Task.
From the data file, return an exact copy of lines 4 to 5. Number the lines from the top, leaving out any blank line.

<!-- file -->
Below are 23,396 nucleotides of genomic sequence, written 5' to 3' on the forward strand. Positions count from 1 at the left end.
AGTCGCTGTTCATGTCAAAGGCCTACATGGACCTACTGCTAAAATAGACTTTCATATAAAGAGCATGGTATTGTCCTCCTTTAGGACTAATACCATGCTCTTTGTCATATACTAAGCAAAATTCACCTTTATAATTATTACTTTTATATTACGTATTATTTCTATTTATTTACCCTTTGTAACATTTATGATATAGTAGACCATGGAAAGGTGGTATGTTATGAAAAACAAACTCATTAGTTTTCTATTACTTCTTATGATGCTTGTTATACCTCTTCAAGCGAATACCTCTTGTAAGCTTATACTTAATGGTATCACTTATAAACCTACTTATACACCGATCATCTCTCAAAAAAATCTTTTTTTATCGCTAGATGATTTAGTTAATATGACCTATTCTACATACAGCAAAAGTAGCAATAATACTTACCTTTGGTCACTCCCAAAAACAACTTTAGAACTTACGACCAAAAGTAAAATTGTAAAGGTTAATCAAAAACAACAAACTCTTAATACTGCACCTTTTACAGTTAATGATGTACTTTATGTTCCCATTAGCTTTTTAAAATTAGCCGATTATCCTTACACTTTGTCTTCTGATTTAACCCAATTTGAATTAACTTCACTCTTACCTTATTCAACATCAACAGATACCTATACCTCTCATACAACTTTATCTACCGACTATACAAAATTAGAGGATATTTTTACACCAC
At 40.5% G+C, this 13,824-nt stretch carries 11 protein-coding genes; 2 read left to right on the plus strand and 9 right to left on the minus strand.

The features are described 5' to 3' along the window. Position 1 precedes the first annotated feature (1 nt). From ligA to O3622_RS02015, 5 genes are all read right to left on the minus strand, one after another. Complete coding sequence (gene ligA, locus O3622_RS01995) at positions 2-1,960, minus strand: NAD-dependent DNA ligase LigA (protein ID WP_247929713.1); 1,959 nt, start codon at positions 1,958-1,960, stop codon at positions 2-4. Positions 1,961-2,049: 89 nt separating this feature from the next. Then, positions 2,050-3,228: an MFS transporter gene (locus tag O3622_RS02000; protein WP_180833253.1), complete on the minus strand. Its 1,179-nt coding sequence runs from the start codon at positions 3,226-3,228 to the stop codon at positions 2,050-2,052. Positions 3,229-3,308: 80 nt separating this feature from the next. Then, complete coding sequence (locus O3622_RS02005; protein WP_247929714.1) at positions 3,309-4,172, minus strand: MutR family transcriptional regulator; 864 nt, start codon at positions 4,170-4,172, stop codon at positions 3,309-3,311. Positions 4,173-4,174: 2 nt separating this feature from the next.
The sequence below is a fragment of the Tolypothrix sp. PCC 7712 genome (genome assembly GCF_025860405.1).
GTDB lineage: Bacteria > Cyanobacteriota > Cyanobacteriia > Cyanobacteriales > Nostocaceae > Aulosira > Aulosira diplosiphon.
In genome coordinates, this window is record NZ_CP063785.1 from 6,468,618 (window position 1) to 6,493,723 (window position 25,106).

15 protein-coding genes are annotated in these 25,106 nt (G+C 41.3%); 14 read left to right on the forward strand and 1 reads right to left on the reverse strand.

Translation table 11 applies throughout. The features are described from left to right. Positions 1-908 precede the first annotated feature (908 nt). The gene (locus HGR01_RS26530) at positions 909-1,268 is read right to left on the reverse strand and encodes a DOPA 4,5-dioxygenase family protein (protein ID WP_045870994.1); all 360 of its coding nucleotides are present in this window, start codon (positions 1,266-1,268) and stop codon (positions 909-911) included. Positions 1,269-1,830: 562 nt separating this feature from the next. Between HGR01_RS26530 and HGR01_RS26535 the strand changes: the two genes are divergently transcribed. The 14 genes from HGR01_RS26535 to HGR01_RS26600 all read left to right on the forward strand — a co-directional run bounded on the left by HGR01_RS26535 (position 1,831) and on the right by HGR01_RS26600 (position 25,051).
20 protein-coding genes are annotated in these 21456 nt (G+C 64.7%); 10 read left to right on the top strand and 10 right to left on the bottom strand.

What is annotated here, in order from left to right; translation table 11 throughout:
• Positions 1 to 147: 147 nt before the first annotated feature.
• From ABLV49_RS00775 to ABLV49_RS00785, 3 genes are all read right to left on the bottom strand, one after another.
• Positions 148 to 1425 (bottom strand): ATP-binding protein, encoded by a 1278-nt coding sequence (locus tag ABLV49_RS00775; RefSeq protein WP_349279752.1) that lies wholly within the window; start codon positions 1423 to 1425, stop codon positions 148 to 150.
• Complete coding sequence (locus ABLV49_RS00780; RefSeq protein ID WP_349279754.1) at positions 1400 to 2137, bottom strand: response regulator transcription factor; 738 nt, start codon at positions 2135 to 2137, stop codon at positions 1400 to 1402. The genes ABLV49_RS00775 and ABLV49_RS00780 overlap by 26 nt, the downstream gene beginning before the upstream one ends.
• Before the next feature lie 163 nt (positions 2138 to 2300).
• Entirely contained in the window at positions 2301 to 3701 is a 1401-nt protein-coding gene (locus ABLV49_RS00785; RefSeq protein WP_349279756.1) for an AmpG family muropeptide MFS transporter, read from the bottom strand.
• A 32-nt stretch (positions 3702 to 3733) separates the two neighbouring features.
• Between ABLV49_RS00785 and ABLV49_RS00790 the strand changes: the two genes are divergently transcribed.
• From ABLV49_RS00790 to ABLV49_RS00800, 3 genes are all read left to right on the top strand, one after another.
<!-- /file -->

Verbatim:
The features are described 5' to 3' along the window. Position 1 precedes the first annotated feature (1 nt). From ligA to O3622_RS02015, 5 genes are all read right to left on the minus strand, one after another. Complete coding sequence (gene ligA, locus O3622_RS01995) at positions 2-1,960, minus strand: NAD-dependent DNA ligase LigA (protein ID WP_247929713.1); 1,959 nt, start codon at positions 1,958-1,960, stop codon at positions 2-4. Positions 1,961-2,049: 89 nt separating this feature from the next. Then, positions 2,050-3,228: an MFS transporter gene (locus tag O3622_RS02000; protein WP_180833253.1), complete on the minus strand. Its 1,179-nt coding sequence runs from the start codon at positions 3,226-3,228 to the stop codon at positions 2,050-2,052. Positions 3,229-3,308: 80 nt separating this feature from the next. Then, complete coding sequence (locus O3622_RS02005; protein WP_247929714.1) at positions 3,309-4,172, minus strand: MutR family transcriptional regulator; 864 nt, start codon at positions 4,170-4,172, stop codon at positions 3,309-3,311. Positions 4,173-4,174: 2 nt separating this feature from the next.
The sequence below is a fragment of the Tolypothrix sp. PCC 7712 genome (genome assembly GCF_025860405.1).